Loving, fighting and eating: No, we’re not talking about Thanksgiving! But the animals of Singita Grumeti seemed to be doing a whole lot of this in November. From cheetah territory battles to lion love sessions, migration feasts and one extreme zebra duel, the wildlife action at Singita Grumeti did not disappoint this month. Pictured here are two impala males locked in a fight for dominance. The successful male gains or remains in control of the disputed territory and its resident females. During the rut, these bouts for control can take place every seven to ten days. Once a male has settled in the territory his work is really cut out for him; trying to mate with as many females as quickly as possible and keeping the surrounding bachelors at bay. This leaves little time for feeding and the net result is a rapid loss of condition. The more stronger and fitter of the bachelors on the outskirts will then move in for a chance at the title. This cycle continues for the duration of the rut which is approximately six weeks long.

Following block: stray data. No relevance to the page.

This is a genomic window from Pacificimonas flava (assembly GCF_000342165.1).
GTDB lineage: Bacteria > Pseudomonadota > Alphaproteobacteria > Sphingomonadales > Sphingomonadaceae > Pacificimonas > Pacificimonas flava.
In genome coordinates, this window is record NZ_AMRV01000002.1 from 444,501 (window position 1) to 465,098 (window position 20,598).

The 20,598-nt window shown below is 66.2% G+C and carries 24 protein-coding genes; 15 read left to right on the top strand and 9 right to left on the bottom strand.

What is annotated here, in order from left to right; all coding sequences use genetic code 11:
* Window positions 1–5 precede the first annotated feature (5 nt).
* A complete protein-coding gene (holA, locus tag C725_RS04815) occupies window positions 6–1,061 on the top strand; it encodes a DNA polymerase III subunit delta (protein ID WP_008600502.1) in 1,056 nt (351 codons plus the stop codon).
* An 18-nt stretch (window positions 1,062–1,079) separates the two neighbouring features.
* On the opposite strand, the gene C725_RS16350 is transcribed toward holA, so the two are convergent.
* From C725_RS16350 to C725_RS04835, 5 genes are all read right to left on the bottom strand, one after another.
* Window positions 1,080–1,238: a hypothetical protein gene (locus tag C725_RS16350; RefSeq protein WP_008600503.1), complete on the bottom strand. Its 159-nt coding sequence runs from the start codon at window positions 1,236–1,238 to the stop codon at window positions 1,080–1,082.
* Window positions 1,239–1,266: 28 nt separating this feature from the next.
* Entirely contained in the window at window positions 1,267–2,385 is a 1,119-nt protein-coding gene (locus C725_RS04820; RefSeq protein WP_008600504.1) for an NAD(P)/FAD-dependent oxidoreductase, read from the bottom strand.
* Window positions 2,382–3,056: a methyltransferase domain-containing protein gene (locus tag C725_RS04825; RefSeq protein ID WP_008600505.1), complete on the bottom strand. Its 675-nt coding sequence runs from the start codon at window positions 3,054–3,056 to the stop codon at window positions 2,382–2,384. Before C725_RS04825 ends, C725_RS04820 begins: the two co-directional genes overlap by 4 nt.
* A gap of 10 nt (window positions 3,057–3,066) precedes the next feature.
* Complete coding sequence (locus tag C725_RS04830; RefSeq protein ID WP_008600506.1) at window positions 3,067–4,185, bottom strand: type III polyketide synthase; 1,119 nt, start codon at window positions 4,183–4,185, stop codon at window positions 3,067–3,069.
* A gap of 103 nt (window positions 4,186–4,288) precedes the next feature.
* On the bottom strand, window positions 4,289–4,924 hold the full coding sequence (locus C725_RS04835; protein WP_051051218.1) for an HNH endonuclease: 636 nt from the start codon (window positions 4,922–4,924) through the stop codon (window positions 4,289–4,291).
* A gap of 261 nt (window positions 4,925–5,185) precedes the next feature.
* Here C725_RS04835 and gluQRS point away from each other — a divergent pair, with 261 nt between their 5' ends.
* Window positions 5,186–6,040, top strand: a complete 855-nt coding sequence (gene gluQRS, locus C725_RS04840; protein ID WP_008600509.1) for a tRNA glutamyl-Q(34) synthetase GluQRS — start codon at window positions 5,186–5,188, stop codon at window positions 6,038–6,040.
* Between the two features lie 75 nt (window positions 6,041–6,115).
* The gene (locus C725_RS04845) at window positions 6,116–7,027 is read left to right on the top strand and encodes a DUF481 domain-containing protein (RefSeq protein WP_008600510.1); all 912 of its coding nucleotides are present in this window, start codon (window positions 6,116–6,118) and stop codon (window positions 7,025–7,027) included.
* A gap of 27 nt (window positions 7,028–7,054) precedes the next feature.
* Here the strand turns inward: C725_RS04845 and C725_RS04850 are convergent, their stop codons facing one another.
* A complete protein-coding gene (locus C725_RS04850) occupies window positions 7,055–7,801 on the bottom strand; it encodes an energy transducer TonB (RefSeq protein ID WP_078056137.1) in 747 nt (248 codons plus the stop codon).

This month I witnessed how predators are so incredibly good at assessing a situation, weighing up the potential benefits of a hunt and analysing the potential costs or risks at the same time.
We set off under the cover of darkness in the early morning and on to one of my favourite drainage lines to look for lions. As it began to get light I caught site of the Butamtam lionesses and their youngsters. We gently approached the lionesses and then switched the engine off and watched. One of the more mature lionesses, the daughter of ‘Mama Scar’, was busy nursing her five youngsters. This is interesting as lionesses only possess four teats.
I was out one morning looking for elephants as my guests were still hoping for further interaction with these special creatures. What we came across that day, we could not have prepared for – it was simply magical.